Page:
I’ve always been fascinated with the link (or missing link) between religion and health.

On my own journey as a non-denominational Christian a few years ago, I couldn’t help but notice the same staggering statistics of overweight and obese Americans in the church community.

Lust, greed, sloth, wrath, envy, pride… Perhaps, these are easier and more obvious sins to flee from?

But what about gluttony!?  [gluht-n-ee]: Over indulgence or over-consumption of food, drink or wealth items to the point of extravagance or waste. 

You’d think that the most spiritual or in tune with their Creator would realize that our bodies are temples. And that stuffing ourselves full of food is just a temporary quick fix to a deeper yearning within us; one that can’t be satisfied by food, drink, or anyTHING.

New Study: Link Between Religion and Obesity? 

Yet apparently, a new study in the Journal of Religion and Health has found that gluttony may be rampant among the “religious.” Analyzing data of 9408 adults showed:

  • Religious denomination was “significantly related to higher BMI,” which is a precursor for heart disease, diabetes, cancer, and other problems.
  • Baptist and Catholic men had a higher BMI compared to those with no religious affiliations, and non-Christian women had lower BMIs.

Dr. Kortt and Professor Dollery, whom collaborated on conducting the study, noted that:

 “…excessive eating, or the sin of gluttony, may not receive the same level of condemnation and could even be viewed as an ‘accepted vice’ by religious leaders and followers.”

How profound!

Is BMI an Accurate Measure, Though?

Let’s first look at what was measured. BMI, or Body Mass Index, is a formula for body fat based on a person’s height and weight. The chart below shows the ranges of BMI:

Weight Status
Below 18.5 Underweight
18.5 – 24.9 Normal
25.0 – 29.9 Overweight
30.0 and Above Obese

BMI may not be the best measure of fatness, however. As quoted by Michael Roizen, MD, on Web MD, “When [Michael Jordan] was in his prime, his BMI was 27-29, classifying him as overweight, yet his waist size was less than 30 [inches].”

Some experts think that measuring waist circumference is a better overall health measurement than BMI, in fact. The more fat around one’s waist, the more biologically active and more damaging to the body than weight around the hips.

The National Institutes of Health state that a bigger waist circumference (greater than 40 inches for men and 35 inches for women)  is linked to a higher risk of type 2 diabetes, high blood pressure, abnormal cholesterol levels, and heart disease when BMI is 25 to 34.9.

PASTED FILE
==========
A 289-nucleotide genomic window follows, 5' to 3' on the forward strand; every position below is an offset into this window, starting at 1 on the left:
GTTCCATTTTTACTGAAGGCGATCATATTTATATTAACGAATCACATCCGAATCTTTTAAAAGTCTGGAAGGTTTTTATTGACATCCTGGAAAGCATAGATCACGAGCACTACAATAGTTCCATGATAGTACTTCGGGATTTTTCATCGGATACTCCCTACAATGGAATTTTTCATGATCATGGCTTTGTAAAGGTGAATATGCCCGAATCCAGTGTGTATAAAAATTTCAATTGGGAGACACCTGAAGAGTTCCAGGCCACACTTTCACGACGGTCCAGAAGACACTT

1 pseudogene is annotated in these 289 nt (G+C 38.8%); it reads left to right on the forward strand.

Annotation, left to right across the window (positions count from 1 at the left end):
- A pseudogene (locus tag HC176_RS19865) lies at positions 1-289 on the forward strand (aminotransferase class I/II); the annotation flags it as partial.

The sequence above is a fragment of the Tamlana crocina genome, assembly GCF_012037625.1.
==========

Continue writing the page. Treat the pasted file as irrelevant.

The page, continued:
Others argue that getting a true body fat test (skin-fold measurement, bod-pod, etc.) is much more specific to actual fat content and provides a more accurate picture.

The American Council on Exercise shows the following ranges for body fat percentage:

Women Men
Essential Fat 10-12% 2-4%
Athletes 14-20% 6-13%
Fitness 21-24% 14-17%
Acceptable 25-31% 18-25%
Obese 32% + 26% +

The Consensus… 

Maybe the new study linking religion to obesity perhaps wasn’t an accurate measure after all. But, regardless of skewed data or not, the bigger picture is whether or not we are honoring our bodies as we should be; as an awesome reflection of our Creator. 

Our bodies are incredible temples. Barring we are healthy, they allow us to walk, shake someone’s hand, play sports, dance, talk, think, see, smile, laugh, and breath without having to consciously keep our hearts pumping.

As vain as appearance is, our outer appearance may be an indicator of how and what we think of ourselves, and how we do or don’t accept and nourish ourselves.

We aren’t perfect and we are allowed to “eat, drink and be merry!” However, when that boundary gets crossed time and time again, and we start to RELY on food as our comforter, our friend and our relief, it is a red flag.

What to do if and when that happens?

Seek nourishment elsewhere… Whether in nature, exercise, in your Creator, calling a friend, or reading a good book.

We are SOULS with BODIES. Not the other way around.